Thursday, May 30, 2013


The Minnesota Indian Gaming Association (MIGA) will hold its 2013 golf tournament on Monday, June 17, starting at 10:00 am at The Meadows at Mystic Lake Resort & Casino. The gathering is the organization's only annual fundraising event. Proceeds help defray association operating costs. The event is co-sponsored by the Shakopee Mdewakanton Sioux Community and Wells Fargo.

MIGA Executive Director John McCarthy said the tournament is designed to give tribal leaders and staff an opportunity to socialize with their vendors and suppliers. MIGA tribes spend more than $539 million annually purchasing goods and services for their tribal gaming and governmental operations from vendors located in Minnesota and throughout the midwest. Those purchases are a significant part of the $2.75 billion in total economic impact generated by Minnesota Indian gaming.

"The tournament is a great chance for tribal leaders to express their appreciation to the vendors," said McCarthy, "and it also gives the vendors an opportunity to say thanks for the business, and show their support for the tribes."

The tournament is a three-person scramble with two teams on a box. The day will conclude with a social hour starting at 2 pm, and awards luncheon at 3 pm. Fees are shown on the flyer below.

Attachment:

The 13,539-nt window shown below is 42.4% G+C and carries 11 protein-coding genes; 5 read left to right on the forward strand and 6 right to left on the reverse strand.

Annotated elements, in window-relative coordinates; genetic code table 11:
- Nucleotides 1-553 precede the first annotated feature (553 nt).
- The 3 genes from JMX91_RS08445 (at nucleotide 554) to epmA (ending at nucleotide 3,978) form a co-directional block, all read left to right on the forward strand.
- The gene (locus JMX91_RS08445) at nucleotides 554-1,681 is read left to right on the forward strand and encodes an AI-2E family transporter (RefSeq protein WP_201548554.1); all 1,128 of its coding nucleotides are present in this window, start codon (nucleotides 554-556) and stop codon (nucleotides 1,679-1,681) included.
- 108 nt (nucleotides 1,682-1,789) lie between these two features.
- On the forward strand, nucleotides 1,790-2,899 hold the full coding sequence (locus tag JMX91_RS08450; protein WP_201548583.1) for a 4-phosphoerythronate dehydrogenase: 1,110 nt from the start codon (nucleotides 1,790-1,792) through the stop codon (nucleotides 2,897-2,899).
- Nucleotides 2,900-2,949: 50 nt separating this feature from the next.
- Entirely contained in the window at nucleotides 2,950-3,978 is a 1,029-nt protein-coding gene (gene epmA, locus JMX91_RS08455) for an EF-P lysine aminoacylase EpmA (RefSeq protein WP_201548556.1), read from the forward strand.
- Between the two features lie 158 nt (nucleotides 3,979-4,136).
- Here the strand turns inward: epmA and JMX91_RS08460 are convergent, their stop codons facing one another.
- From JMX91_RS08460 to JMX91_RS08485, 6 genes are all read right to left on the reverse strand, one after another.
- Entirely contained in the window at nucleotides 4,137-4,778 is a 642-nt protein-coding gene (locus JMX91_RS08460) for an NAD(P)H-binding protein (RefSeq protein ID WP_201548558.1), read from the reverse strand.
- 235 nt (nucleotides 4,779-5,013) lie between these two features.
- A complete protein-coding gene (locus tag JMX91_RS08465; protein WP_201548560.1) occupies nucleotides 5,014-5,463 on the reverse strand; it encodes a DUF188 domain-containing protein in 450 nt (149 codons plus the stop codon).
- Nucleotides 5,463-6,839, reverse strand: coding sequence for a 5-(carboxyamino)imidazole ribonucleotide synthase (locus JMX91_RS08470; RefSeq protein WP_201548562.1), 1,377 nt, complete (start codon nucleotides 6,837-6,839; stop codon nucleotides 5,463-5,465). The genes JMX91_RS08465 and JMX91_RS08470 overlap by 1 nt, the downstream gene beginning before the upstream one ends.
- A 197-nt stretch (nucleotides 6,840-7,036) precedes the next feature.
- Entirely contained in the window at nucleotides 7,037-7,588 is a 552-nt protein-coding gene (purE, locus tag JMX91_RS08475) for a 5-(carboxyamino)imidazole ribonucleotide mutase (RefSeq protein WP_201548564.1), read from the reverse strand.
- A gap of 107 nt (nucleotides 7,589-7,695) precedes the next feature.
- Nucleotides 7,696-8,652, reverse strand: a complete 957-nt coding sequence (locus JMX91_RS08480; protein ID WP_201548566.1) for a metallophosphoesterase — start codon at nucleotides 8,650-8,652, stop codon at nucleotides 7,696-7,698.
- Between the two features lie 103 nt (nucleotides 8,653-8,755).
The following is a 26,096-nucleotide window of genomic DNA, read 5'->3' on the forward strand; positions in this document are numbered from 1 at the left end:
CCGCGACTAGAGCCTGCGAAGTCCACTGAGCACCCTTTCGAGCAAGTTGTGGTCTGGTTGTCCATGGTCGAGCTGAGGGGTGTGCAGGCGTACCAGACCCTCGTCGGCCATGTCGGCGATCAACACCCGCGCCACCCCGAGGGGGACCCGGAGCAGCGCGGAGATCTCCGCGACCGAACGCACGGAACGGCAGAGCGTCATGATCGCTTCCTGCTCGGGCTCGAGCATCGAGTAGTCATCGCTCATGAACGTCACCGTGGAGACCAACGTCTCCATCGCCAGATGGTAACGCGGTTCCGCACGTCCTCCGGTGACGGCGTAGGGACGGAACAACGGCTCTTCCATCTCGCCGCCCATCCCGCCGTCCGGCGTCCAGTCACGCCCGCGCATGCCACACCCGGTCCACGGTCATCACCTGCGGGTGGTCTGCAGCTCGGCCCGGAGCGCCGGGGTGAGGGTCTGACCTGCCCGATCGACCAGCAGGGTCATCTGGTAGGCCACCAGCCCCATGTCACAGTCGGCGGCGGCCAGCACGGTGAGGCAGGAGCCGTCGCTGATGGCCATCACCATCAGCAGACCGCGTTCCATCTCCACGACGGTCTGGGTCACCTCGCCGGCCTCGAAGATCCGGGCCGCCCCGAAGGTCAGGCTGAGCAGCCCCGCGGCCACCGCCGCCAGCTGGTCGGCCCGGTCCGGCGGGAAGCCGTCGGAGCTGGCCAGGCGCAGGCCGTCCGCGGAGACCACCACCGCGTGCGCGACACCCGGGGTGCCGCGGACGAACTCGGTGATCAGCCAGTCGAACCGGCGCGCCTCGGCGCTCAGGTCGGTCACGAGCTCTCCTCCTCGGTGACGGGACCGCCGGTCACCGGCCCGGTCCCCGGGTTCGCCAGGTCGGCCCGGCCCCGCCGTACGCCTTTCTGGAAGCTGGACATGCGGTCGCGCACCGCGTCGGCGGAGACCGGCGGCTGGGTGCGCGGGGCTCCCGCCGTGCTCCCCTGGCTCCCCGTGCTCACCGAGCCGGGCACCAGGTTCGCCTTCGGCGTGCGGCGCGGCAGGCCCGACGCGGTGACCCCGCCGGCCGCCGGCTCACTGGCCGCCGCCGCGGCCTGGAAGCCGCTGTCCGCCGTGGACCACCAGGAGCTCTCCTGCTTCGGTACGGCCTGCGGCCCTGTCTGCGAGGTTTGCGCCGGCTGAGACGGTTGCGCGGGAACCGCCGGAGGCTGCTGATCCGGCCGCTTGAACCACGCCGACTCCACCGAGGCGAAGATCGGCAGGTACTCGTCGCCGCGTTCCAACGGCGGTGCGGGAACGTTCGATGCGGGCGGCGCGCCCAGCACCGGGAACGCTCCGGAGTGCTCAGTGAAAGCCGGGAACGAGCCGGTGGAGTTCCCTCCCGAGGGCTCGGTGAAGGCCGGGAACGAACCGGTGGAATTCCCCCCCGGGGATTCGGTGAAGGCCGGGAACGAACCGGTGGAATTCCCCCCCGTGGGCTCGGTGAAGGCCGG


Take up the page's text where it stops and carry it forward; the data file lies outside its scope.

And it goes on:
Tuesday, May 28, 2013


The Minnesota Legislature adjourned as required by law on May 20 without having passed any of the various gambling expansion bills introduced earlier in the session, according to MIGA Executive Director John McCarthy.

Among the proposals that went nowhere were bills to authorize  sports betting, a racino at Running Aces harness track, a casino at Minneapolis-St. Paul International Airport, and electronic lottery terminals in lottery outlets across the state. 

MIGA tribes had been concerned that a shortfall in Vikings stadium funding might revive interest in various gambling expansion scenarios. Electronic pulltabs authorized in 2012 have failed thus far to produce the revenues needed to pay the state's portion of the Vikings stadium bill, so state leaders have been scrambling to find additional revenue sources. 

As the 2013 session drew to a close, Governor Dayton and legislators agreed on a plan to back up pulltab funding with a combination of new cigarette and corporate income taxes.

McCarthy praised the Governor and legislative leaders for resisting the temptation to rely on more gambling for stadium funding or other revenue needs.

"Most Minnesotans believe we have enough gambling already," he said. "Between the lottery, the horse tracks, the charities and tribal casinos, we have a very mature, well-saturated gaming market. There's just not much room for expanding gambling any further without harming the existing venues."

Even so, McCarthy said, it's a safe bet that many of the same expansion proposals will be back in the 2014 session. "We have to fight this battle and win every year," he concluded. "The expansion forces only have to win once."